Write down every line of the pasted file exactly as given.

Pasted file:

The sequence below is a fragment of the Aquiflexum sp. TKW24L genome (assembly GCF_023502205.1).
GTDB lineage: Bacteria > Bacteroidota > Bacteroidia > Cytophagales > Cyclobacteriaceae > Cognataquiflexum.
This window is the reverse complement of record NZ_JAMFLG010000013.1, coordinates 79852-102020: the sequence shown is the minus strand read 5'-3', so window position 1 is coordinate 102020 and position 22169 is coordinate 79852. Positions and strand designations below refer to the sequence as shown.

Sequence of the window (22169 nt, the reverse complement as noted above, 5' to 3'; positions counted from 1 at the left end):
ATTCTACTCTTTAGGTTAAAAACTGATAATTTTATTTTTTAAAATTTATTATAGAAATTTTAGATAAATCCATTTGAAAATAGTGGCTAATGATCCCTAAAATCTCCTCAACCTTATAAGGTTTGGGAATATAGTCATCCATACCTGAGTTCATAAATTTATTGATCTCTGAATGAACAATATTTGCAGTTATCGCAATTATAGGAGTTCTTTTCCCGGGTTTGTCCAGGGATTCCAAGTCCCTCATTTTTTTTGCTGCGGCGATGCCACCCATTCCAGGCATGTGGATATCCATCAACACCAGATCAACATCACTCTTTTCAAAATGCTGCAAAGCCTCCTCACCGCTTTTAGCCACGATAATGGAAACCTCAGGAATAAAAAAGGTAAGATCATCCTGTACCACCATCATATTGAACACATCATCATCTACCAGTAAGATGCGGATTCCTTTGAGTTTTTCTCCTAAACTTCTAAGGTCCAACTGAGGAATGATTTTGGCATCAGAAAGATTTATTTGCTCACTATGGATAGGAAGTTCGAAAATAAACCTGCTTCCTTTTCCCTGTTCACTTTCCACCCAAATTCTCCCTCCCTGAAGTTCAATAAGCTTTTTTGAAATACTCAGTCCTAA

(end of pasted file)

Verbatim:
The sequence below is a fragment of the Aquiflexum sp. TKW24L genome (assembly GCF_023502205.1).
GTDB lineage: Bacteria > Bacteroidota > Bacteroidia > Cytophagales > Cyclobacteriaceae > Cognataquiflexum.
This window is the reverse complement of record NZ_JAMFLG010000013.1, coordinates 79852-102020: the sequence shown is the minus strand read 5'-3', so window position 1 is coordinate 102020 and position 22169 is coordinate 79852. Positions and strand designations below refer to the sequence as shown.

Sequence of the window (22169 nt, the reverse complement as noted above, 5' to 3'; positions counted from 1 at the left end):
ATTCTACTCTTTAGGTTAAAAACTGATAATTTTATTTTTTAAAATTTATTATAGAAATTTTAGATAAATCCATTTGAAAATAGTGGCTAATGATCCCTAAAATCTCCTCAACCTTATAAGGTTTGGGAATATAGTCATCCATACCTGAGTTCATAAATTTATTGATCTCTGAATGAACAATATTTGCAGTTATCGCAATTATAGGAGTTCTTTTCCCGGGTTTGTCCAGGGATTCCAAGTCCCTCATTTTTTTTGCTGCGGCGATGCCACCCATTCCAGGCATGTGGATATCCATCAACACCAGATCAACATCACTCTTTTCAAAATGCTGCAAAGCCTCCTCACCGCTTTTAGCCACGATAATGGAAACCTCAGGAATAAAAAAGGTAAGATCATCCTGTACCACCATCATATTGAACACATCATCATCTACCAGTAAGATGCGGATTCCTTTGAGTTTTTCTCCTAAACTTCTAAGGTCCAACTGAGGAATGATTTTGGCATCAGAAAGATTTATTTGCTCACTATGGATAGGAAGTTCGAAAATAAACCTGCTTCCTTTTCCCTGTTCACTTTCCACCCAAATTCTCCCTCCCTGAAGTTCAATAAGCTTTTTTGAAATACTCAGTCCTAA